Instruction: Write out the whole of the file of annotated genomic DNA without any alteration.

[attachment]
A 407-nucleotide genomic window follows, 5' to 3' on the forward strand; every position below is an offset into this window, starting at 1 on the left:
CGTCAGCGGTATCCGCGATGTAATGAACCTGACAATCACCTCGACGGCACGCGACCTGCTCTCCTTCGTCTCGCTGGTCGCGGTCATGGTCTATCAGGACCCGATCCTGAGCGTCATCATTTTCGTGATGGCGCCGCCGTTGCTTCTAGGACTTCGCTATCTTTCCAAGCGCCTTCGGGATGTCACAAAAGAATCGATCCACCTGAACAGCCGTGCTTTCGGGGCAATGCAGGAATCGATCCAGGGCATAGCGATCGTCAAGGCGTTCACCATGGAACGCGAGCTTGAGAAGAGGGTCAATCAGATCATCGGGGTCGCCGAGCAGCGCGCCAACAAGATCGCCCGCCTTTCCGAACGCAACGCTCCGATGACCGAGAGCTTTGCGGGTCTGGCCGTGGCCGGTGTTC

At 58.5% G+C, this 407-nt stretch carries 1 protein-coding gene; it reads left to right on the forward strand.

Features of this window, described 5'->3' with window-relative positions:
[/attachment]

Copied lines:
A 407-nucleotide genomic window follows, 5' to 3' on the forward strand; every position below is an offset into this window, starting at 1 on the left:
CGTCAGCGGTATCCGCGATGTAATGAACCTGACAATCACCTCGACGGCACGCGACCTGCTCTCCTTCGTCTCGCTGGTCGCGGTCATGGTCTATCAGGACCCGATCCTGAGCGTCATCATTTTCGTGATGGCGCCGCCGTTGCTTCTAGGACTTCGCTATCTTTCCAAGCGCCTTCGGGATGTCACAAAAGAATCGATCCACCTGAACAGCCGTGCTTTCGGGGCAATGCAGGAATCGATCCAGGGCATAGCGATCGTCAAGGCGTTCACCATGGAACGCGAGCTTGAGAAGAGGGTCAATCAGATCATCGGGGTCGCCGAGCAGCGCGCCAACAAGATCGCCCGCCTTTCCGAACGCAACGCTCCGATGACCGAGAGCTTTGCGGGTCTGGCCGTGGCCGGTGTTC

At 58.5% G+C, this 407-nt stretch carries 1 protein-coding gene; it reads left to right on the forward strand.

Features of this window, described 5'->3' with window-relative positions: